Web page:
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If you've had a baby after a previous shoulder dystocia...

(9 Posts)
NoRoomForALittleOne Fri 28-Nov-14 18:37:26

What was it like? Did you have any interventions? Do you think that you had good, evidence-based advice?

If I manage to get to term (another long story) then I'm facing giving birth after a previous shoulder dystocia. It seems that different doctors have different views on how to deal with the increased risk of shoulder dystocia in this birth. I'm having a GTT and a series of growth scans (although if they just listen to me this time, I'll be able to give them a good idea of whether DC5 is big or not).

I've been doing some research about whether either an induction at 38 weeks or ELCS (the two proposed ideas so far) are actually a good idea and evidence based. The problem is, the evidence I've found is all based on women suspected of carrying a large baby but not necessarily a history of shoulder dystocia. I also managed to have a 25 minute labour/delivery including resolving the shoulder dystocia last time and I live 20 mins from the nearest hospital so this does complicate things a bit!

I'm intrigued as to what has been suggested to other women and how it has worked out. I'd dearly love to give birth in a nice, quiet room without an audience but I'm not convinced that will happen.

monkeymamma Thu 04-Dec-14 21:30:30

Dc5 wow! Congratulations. Reading this with great interest as I'm expecting ds2 any day now (currently 40+1) and had shoulder dystocia with ds1 but there has been no suggestion it would be an issue this time round. At my booking in the midwife suggested they'd do a late sizing scan this time based on the fact ds1 was 9lb 7oz (and I'm quite small). However later they said there was no need for concern re size as ds1 was under 10lb - so that was all a bit confusing. (So I've had no scans since 20weeks.)

Like you OP I'm a fast labourer (30mins last time including the shoulder dystocia and resolution) and live a similar distance from the hospital.

Will watch this thread with interest and also let you know what happens over the next days/weeks!

monkeymamma Thu 04-Dec-14 21:34:32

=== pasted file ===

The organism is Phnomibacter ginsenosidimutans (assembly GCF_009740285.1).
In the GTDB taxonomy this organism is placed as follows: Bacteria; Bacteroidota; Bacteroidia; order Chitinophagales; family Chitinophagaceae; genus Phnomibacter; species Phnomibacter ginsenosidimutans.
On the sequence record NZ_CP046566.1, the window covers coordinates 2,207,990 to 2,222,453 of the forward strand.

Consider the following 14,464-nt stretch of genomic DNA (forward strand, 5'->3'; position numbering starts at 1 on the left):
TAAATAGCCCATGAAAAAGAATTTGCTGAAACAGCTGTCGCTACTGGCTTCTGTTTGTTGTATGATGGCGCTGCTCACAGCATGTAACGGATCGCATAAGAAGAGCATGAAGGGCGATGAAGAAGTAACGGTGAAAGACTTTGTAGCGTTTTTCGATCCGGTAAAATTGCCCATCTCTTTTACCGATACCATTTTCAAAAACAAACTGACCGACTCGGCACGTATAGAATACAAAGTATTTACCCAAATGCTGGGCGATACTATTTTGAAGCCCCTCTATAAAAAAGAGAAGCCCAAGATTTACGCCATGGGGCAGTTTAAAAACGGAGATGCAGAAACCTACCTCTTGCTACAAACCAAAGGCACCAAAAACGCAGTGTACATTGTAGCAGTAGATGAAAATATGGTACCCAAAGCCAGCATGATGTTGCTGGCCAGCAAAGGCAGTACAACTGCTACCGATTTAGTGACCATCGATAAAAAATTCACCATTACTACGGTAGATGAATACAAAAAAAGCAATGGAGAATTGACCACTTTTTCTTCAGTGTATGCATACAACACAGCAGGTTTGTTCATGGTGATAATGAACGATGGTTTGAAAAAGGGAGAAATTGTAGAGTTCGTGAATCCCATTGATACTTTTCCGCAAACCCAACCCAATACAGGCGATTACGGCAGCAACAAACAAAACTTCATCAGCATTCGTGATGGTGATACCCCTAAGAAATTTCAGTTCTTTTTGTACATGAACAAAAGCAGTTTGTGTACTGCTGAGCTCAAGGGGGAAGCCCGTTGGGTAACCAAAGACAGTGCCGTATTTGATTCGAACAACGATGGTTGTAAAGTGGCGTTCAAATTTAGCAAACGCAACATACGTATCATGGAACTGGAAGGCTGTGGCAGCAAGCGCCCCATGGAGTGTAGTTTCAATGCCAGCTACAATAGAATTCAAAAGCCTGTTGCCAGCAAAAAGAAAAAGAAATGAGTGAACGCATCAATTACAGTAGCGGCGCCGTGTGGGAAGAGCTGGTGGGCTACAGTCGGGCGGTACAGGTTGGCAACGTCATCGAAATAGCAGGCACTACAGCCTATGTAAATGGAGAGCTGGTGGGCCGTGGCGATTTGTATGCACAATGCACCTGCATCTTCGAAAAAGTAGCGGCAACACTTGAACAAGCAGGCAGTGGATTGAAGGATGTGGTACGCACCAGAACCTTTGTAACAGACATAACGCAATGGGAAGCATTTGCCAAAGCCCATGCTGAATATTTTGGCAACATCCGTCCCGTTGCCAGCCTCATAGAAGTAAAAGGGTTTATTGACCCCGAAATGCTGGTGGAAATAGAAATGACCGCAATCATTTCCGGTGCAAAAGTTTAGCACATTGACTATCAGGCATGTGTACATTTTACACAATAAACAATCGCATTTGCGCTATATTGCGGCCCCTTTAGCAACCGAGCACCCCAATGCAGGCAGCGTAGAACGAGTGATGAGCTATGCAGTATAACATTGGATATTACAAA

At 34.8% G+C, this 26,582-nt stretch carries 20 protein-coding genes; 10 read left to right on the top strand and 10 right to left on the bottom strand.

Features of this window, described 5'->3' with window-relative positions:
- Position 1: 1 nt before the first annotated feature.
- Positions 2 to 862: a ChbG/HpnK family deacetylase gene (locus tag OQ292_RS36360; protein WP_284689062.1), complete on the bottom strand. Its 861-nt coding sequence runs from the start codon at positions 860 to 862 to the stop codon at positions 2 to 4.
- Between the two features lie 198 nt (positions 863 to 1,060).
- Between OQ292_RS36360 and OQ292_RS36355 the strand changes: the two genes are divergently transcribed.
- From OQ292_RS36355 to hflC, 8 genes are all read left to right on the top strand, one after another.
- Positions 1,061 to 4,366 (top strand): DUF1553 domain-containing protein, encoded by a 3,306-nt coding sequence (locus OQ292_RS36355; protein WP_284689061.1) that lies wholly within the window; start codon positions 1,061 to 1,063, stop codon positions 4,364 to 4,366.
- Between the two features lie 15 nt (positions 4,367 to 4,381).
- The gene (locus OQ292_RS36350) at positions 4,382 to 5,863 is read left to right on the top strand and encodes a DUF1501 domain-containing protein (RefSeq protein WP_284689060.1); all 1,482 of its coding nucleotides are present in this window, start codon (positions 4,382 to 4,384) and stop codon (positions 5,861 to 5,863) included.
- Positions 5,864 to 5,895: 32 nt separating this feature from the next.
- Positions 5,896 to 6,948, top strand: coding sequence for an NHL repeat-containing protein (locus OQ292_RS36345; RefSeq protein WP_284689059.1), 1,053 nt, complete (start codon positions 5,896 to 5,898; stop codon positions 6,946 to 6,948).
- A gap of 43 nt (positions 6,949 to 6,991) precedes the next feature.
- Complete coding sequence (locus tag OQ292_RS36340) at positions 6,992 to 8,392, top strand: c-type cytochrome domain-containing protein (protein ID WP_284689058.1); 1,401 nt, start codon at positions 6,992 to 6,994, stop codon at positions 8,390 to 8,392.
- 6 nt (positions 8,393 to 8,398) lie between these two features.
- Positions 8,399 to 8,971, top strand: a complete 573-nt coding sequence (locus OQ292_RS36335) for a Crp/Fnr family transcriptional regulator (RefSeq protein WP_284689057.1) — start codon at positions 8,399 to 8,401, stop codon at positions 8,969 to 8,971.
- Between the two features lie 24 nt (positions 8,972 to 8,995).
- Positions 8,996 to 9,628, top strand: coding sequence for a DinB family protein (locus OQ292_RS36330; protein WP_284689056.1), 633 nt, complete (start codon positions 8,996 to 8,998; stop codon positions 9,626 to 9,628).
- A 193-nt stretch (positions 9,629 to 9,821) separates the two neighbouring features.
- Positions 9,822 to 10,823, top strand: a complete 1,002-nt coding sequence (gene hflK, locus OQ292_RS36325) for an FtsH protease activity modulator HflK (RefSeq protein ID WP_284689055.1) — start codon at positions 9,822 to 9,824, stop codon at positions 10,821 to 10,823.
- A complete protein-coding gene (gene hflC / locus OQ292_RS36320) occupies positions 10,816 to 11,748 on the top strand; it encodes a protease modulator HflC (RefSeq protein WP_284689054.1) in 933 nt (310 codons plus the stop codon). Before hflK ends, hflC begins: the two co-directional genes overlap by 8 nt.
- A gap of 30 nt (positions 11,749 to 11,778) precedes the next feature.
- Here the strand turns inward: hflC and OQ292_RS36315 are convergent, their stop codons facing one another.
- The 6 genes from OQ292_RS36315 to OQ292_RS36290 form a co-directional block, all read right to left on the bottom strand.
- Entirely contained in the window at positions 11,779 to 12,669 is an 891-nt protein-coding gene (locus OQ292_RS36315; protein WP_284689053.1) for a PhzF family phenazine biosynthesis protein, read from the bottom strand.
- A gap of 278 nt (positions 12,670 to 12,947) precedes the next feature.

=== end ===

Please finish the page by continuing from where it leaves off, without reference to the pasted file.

Ps know what you mean about an audience! They also threw me onto my back when dystocia happened and no one propped me back up so I couldn't manage to hold DS and dH got all that lovely bonding time while I missed out :-(

Waitingforsherlock Thu 04-Dec-14 21:49:49

Hi both. I had a shoulder dystocia with my dc2. She was back to back and basically came out looking at the ceiling. It was a text book induced birth up to that point and very rapid until she got stuck. Her APGAR was 1 and she had to be rescuitated, we thought she had an Erbs Palsy. Fortunately that wasn't the case and she has full use of her arm. When dc3 was on her way I felt that our local hospital did not take my worries seriously. I sought a second opinion and decided to pay for private care in a NHS hospital; this meant that I could guarantee that a Consultant Obstetrician would be present in the room when I gave birth. I didn't opt for a C-Section although had it been readily available I probably would have done. Dc3 didn't get stuck; she was the biggest of all of my babies at 9lb 2 but the only one who wasn't back to back presentation. My first was ventouse/ forceps so I obviously have trouble birthing the size of baby that I produce. My advice would be to seek a second opinion if you are not satisfied with the choices you are given. I did a great deal of research and knew that a predisposing factor for a SD is a previous one. It didn't happen to me again but I suppose it might well have done. Find a doctor that you trust and follow their advice.

NoRoomForALittleOne Fri 05-Dec-14 10:05:33

Thank you ladies. I'm in hospital at the mo so I hadn't spotted your replies until now. I read recently that a multiparous woman is the best judge of the size of her baby. I could feel so much grinding as DC4 tried to settle in to a good position that I had a nagging feeling about shoulder dystocia that wouldn't go away. I know that I'd felt some 'grinding' as previous babies turned but this was so much worse and different.

Anyway, I'm currently 19 weeks and in for rehydration because of hyperemesis plus I'm bleeding so I'm not expecting to grow such a large baby this time but who knows...

*Monkeymamma' please do come back even if you can just manage one short sentence to tell us if you had another SD or not! Good luck!